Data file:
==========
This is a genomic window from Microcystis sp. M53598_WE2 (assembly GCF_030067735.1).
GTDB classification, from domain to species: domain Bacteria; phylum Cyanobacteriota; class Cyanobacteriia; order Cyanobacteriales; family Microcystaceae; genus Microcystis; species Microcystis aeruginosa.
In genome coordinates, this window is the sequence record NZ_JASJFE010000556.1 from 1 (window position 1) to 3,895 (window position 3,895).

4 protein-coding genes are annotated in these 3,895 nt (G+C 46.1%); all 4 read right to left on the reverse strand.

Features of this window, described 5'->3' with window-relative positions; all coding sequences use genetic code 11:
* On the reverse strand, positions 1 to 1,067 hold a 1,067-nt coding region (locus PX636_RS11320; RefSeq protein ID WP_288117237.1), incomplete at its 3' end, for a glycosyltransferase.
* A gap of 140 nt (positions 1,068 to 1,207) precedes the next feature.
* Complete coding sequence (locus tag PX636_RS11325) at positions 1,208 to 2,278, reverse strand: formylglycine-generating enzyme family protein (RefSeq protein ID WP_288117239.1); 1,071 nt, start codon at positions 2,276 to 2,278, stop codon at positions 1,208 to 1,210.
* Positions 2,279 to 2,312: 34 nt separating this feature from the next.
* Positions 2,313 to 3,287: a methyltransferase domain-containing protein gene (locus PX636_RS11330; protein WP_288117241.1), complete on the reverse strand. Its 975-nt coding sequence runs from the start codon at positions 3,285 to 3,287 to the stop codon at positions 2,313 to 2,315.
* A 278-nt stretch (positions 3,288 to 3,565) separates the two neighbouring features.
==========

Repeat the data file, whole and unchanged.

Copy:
This is a genomic window from Microcystis sp. M53598_WE2 (assembly GCF_030067735.1).
GTDB classification, from domain to species: domain Bacteria; phylum Cyanobacteriota; class Cyanobacteriia; order Cyanobacteriales; family Microcystaceae; genus Microcystis; species Microcystis aeruginosa.
In genome coordinates, this window is the sequence record NZ_JASJFE010000556.1 from 1 (window position 1) to 3,895 (window position 3,895).

4 protein-coding genes are annotated in these 3,895 nt (G+C 46.1%); all 4 read right to left on the reverse strand.

Features of this window, described 5'->3' with window-relative positions; all coding sequences use genetic code 11:
* On the reverse strand, positions 1 to 1,067 hold a 1,067-nt coding region (locus PX636_RS11320; RefSeq protein ID WP_288117237.1), incomplete at its 3' end, for a glycosyltransferase.
* A gap of 140 nt (positions 1,068 to 1,207) precedes the next feature.
* Complete coding sequence (locus tag PX636_RS11325) at positions 1,208 to 2,278, reverse strand: formylglycine-generating enzyme family protein (RefSeq protein ID WP_288117239.1); 1,071 nt, start codon at positions 2,276 to 2,278, stop codon at positions 1,208 to 1,210.
* Positions 2,279 to 2,312: 34 nt separating this feature from the next.
* Positions 2,313 to 3,287: a methyltransferase domain-containing protein gene (locus PX636_RS11330; protein WP_288117241.1), complete on the reverse strand. Its 975-nt coding sequence runs from the start codon at positions 3,285 to 3,287 to the stop codon at positions 2,313 to 2,315.
* A 278-nt stretch (positions 3,288 to 3,565) separates the two neighbouring features.